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Re: DIY Float Switch, Waterchanger, Solenoids

> Date: Sun, 11 Feb 2001 07:26:18 -0500
> From: Dwight <boukmn at mindspring_com>
> Subject: DIY Float Switch, Waterchanger, Solenoids
> I'm curious to know if you Do-It-Yourselfers have developed your own Float
> Switch, Waterchanger, Solenoids system.  If so, did you find it easier to
> build your own from scratch or buy a pre-assembled brand.

The parts would cost me far more than the whole valve assy., so I bought
> How reliable was/is your system? 

100%, so far.

> How much did it cost?

$5-6 at Ace Hardware (if I bought new)for the float valve. Found a bunch at
a junk shop for $0.50 each.

> What is your parts/component list? 

For just the fill system?

One swamp-cooler float valve* and a refrigerator ice-maker installation kit,
plus 2 drip-irrigation barbed valves. Total cost about $15. One drip valve
was to slow the flow through my carbon filters to be sure to catch all the
chloramine. The other was to test the water between two filters to see when
chlorine is punching through.

> In terms of cost,value & reliability, what's the best way to go?

I'm happy with my system. I actually have two 40G Rubbermaid heavy-duty
covered barrels and do both tap (carbon-filtered) and RO storage in them
with a float valve to keep each full. A small submersible waterfall pump is
dropped into the desired barrel to deliver water to any tank in the house,
via 1/2" clear tubing. X-10 controller lets me turn on and off from
anywhere. Beats solenoids, hands down, around water.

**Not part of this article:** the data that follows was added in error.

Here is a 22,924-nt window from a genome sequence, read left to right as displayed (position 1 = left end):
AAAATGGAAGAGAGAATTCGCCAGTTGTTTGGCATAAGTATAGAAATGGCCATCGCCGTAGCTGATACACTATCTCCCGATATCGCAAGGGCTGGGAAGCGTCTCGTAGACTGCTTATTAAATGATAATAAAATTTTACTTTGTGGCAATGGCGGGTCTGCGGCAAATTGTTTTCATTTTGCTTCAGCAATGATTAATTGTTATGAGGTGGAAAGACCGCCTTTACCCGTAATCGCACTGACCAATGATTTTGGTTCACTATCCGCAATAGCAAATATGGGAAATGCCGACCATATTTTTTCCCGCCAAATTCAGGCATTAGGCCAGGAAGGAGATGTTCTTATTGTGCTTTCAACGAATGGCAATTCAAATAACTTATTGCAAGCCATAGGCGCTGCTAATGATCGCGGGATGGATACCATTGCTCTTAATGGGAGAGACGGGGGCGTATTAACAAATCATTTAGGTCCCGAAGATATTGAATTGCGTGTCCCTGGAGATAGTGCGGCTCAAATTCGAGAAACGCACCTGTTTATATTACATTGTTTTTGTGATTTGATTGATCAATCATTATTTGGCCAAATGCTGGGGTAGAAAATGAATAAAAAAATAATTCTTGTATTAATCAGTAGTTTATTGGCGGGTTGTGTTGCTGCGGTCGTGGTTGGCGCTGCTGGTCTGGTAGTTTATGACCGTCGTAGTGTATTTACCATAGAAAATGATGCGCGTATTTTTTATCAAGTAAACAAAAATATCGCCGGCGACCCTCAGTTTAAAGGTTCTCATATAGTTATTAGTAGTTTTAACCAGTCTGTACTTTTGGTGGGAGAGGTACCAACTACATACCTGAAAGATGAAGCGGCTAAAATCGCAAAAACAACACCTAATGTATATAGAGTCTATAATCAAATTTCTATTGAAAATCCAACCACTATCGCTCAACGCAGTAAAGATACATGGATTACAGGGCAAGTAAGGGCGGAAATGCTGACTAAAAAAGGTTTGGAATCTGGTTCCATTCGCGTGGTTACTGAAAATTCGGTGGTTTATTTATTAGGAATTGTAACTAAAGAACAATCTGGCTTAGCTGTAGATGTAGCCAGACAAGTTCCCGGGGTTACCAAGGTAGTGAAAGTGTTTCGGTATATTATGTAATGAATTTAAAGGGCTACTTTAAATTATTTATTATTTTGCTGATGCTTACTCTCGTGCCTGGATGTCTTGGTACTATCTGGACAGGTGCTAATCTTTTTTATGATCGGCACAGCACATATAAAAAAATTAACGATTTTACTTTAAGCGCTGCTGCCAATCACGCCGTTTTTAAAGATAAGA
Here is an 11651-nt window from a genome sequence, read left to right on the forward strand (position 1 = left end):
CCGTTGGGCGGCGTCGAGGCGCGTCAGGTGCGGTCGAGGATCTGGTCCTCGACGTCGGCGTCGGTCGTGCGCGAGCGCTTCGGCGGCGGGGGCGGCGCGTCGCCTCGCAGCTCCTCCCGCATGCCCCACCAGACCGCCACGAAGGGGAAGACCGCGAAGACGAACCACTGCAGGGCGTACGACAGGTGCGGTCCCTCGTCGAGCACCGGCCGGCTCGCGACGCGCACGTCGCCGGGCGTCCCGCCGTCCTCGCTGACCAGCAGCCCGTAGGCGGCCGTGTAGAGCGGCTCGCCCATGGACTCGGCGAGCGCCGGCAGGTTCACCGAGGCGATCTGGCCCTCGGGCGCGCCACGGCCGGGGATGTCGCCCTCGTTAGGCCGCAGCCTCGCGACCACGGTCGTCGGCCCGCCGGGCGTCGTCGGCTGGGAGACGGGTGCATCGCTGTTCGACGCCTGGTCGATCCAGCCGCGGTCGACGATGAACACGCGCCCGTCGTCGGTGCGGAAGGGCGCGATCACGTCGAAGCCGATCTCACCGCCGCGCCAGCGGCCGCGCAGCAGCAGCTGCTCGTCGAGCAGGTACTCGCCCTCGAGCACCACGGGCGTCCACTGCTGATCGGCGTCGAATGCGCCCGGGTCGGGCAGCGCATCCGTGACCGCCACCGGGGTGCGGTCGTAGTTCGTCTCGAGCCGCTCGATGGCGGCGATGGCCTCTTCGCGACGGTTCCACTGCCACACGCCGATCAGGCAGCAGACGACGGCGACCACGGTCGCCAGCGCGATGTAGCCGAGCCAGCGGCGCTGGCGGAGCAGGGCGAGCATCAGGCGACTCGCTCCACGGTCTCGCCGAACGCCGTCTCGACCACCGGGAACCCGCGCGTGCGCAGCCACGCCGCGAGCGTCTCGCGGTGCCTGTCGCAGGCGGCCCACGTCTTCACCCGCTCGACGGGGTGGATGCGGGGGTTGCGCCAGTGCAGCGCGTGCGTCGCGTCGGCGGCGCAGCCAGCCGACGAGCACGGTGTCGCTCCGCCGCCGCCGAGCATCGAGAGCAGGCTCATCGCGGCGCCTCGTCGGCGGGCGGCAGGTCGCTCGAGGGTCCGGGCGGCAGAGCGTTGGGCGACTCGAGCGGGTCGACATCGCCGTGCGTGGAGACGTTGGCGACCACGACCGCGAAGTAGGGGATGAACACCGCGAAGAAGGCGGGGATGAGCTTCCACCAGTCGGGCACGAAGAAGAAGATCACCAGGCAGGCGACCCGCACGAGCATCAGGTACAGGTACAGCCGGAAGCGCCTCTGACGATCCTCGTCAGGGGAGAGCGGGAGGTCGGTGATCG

> Any pictures?:-)

I have some, but they aren't up anywhere. Would not help much, IMHO.

The swamp-cooler valves will be special order in those parts of the country
with higher humidity. I drilled the sides of the plastic barrels and
installed them right through the side, just as they would be on the sheet
metal of a swamp cooler. I did them high, but right by the handles to be
sure they were rigid enough to turn off for sure.

My best gadget addition, recently, was a plastic horse-trough float valve
for about $15 mail order (Libertyville Saddle Shop --
http://www.saddleshop.com/). I put some rigid PVC pipe together, with a
friction-fit stopper disk, that lets me set it to fill a tank to whatever
height I want, and forget it. NO MORE wet carpets! The assembly is due to be
published in an upcoming BAKA newsletter, so I guess I should wait to post a
picture of it, too.


* Swamp coolers, for you Easterners, are evaporative coolers that use water
pumped from a sump to dribble down over a mesh-covered box with a big fan.
They are as effective as air conditioners in dry country, and way cheaper to
buy and run. The float valve allows automatic replacement of evaporation

Wright Huntley, Fremont CA, USA, 510 494-8679  huntleyone at home dot com

               "When you come to a fork in the road, take it."
                              --Yogi Berra

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